There is one further point to make here. If ever there is a difference in style, theology or practice between St Paul or Jesus Christ, we do well to look to Jesus first.

 

The seminal quote which starts this study suggested that Jesus ‘insisted on seeing the person whole’, and met the needs of individuals as his starting point for their salvation. His words and actions were sometimes surprising: the ‘360 Gospel According to Jesus’ was not ‘one size fits all’. Here we shall attempt to see how the many aspects, or facets, fit together.

 

The Gospel message in the mind of Jesus can be pieced together. It is not Paul we preach but Christ, so why not look to him? If Jesus is The Redeemer, why not consider his way of redemption? If Jesus is the Way, why not look to his way? If Jesus is the Good Teacher why not learn from him? We are disciples of the Master. Whilst fully appreciating the Pauline model, this article proposes a ‘Jesus model’ and explores its application today.

 

In passing let me recognise that I know am danger of contrasting the traditions and Jesus and Paul too readily. This study is exaggerating the distinction to make a point.

 

Anyway, to make the point lets make the distinction, especially as I believe it will open new doors for sharing the good news, both for those who share it and for those who listen.

 

My position is this. I know Paul quotes little of Jesus words, and the Gospels make no reference to the Pauline text. Nonetheless the close geographical, chronological and experiential proximity of the New Testament founders and followers are too close not to be related. They are bound together in more ways than just the pages of a book! The image of warp and weft in a woven piece of cloth come to mind. My first point is that there is a difference though, and my second is that if there is ever a conflict, it should be to Jesus that we should look.

Jesus the pioneer and perfecter of our faith ... and evangelism

 

Frost and Hirsch capture the current mood of some mission enablers and suggest as I do, that we look to Jesus as our chief model for mission in the twenty first century. It is a long quote but well worth considering in full.

 

‘Jesus is our primary model of mission, and the Gospels are our primary texts. This might sound somewhat prosaic, but it is actually a massive paradigm shift from the way the church has generally viewed Christology in the Christendom mode. Jesus has generally been read through dogmatic ontological frames (as in the creeds) or through the structures of Paulinism (as in the Reformation), both we believe obscuring the primary historical portrait of Jesus as found in the Gospels. The Christendom-era church has tended to load so much on to the historical debates about the nature of Christ in his being that it has obscured the fact that Christ was a historic person who represents the principle model of mission, ministry and discipleship, and the focal point of an authentic New Testament faith. We evangelicals have for too long read Jesus through predominantly what have been called Pauline eyes. We doubt the Apostle Paul read Jesus this way himself. But by reading the Gospels through the Epistles, a disturbing distortion develops. Effectively, the Gospels are not taken seriously as prescriptive texts for life, mission and discipleship. Now let it be said that we affirm the Pauline view of Jesus. But our perspectives on Jesus can be so weighted by and filtered through the Pauline interpretation of the Messiah that we are unable to see him without hearing the Pauline formulas in our head. Actually the problem is not Paul at all, the problem lies in Pauline-ism. Lie always the ism is the problem. It is worth being reminded that Paul himself was very keen to ensure that we focus on Jesus and not on him (1 Cor 1: 11-17) and he encouraged us to follow him only insofar as he followed the Messiah (1 Cor 11:1). Paul always pointed to Jesus, and we need to take his advice again now as we find ourselves in a missional setting remarkably similar to the one Paul was in’.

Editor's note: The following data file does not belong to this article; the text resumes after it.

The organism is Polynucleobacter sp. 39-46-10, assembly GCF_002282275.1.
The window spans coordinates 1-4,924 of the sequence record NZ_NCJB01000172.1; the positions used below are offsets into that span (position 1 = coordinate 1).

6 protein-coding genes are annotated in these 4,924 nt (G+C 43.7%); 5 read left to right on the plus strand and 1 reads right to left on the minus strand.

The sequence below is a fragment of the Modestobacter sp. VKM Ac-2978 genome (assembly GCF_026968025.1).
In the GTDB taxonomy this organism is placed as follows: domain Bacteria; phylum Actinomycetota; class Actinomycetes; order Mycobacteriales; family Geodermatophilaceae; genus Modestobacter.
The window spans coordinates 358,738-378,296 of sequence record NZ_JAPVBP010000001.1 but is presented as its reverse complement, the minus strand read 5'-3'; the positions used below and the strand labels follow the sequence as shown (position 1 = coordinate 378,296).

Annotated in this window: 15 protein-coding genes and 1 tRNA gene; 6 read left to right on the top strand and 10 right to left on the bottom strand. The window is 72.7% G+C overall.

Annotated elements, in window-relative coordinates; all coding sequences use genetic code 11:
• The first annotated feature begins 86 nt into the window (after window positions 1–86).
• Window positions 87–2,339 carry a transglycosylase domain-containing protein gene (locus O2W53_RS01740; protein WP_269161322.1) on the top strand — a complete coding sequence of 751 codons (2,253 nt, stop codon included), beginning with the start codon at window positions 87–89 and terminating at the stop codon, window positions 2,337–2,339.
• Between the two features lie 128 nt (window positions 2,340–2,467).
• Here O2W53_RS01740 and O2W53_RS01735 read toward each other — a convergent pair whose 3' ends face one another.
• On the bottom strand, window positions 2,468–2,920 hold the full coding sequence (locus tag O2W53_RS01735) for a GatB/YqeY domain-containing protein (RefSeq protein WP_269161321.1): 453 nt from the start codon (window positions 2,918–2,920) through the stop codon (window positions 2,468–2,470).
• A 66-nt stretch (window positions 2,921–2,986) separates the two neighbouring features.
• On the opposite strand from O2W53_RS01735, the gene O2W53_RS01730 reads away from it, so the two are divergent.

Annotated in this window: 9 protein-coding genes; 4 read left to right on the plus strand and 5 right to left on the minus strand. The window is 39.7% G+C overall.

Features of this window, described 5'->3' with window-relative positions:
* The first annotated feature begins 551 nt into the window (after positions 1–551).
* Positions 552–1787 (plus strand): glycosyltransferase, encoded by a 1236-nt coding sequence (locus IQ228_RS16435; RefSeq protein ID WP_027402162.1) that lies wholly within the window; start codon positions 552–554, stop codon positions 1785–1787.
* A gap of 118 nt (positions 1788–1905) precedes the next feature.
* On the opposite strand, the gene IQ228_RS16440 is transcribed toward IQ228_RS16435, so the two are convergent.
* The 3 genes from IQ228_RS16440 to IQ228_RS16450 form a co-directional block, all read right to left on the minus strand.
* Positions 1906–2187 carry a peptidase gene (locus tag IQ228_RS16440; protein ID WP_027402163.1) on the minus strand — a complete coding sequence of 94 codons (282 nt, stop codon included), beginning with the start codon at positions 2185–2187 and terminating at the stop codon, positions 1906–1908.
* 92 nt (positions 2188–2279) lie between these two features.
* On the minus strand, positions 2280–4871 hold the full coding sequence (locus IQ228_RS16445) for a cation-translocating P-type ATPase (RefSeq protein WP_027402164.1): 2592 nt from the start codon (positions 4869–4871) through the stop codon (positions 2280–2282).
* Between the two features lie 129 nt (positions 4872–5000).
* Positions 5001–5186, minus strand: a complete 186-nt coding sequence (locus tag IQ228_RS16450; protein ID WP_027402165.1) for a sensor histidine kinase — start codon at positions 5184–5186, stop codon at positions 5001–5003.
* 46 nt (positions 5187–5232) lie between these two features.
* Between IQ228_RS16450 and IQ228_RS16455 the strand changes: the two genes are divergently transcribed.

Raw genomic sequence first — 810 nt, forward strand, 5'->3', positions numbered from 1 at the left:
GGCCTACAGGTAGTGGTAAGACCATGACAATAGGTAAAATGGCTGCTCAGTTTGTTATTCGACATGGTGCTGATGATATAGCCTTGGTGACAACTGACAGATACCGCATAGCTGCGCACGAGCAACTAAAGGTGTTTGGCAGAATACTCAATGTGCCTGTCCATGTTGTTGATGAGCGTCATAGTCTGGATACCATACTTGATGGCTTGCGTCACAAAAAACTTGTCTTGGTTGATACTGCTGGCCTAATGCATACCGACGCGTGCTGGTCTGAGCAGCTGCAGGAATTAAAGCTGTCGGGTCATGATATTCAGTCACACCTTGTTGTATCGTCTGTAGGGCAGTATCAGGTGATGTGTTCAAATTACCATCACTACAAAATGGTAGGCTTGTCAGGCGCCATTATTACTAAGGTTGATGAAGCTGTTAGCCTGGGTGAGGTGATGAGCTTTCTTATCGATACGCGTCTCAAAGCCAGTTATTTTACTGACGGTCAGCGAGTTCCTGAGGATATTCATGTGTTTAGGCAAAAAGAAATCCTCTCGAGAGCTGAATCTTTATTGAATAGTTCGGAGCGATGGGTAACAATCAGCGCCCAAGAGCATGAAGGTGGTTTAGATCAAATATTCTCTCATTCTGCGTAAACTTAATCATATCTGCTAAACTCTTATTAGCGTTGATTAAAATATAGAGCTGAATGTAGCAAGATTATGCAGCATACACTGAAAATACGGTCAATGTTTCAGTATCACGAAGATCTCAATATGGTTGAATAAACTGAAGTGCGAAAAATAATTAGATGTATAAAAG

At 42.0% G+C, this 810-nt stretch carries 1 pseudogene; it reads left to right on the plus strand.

Discuss the Frost and Hirsch quote.

 

We all start from a different place when it comes to mission and evangelism. Where do you start from? Even looking to Jesus can lead us to different models of mission. Consider the implications of starting with the Incarnation, Crucifixion or Resurrection theology, for example. How could these come together in bigger ‘360’ picture?

 

A further question: is the concept of Jesus and evangelism new?

 

I have observed and suggested that few seminal books on evangelism in my collection appear to explore evangelism the way Jesus did it. Here are some that do.

 

The slim volume for young volunteers with the Soul Survivor project is one example of what I call the ‘Jesus 360’ model. It is called Outwardly Active: Mission the way Jesus did it. Another example is Bill Hybels Just Walk Across the Room in which he has a short chapter, significantly two thirds through his work, called Lessons from the Master which considers the singular account from John 4 of the Woman at the Well. Of particular note are the two books I have suggested as accompanying reading for this study - the first is Jesus the Evangelist by Robin Gamble, and the other is Learing evangelism from Jesus by Jerram Barr.

 

My argument in this ‘proposal’ is that we need a sustained consideration of how Jesus helped people follow ‘The Way’, with consideration of all the people that met the Master. We need to piece together a jigsaw of all the snippets or single texts which form the small pieces of the bigger ‘360’ picture. This approach means more than considering one off individual encounters but the whole message Jesus might have had in mind. It is very timely that two new books have explored this, ‘just like London buses’, arriving at the same time. May there by many more to follow.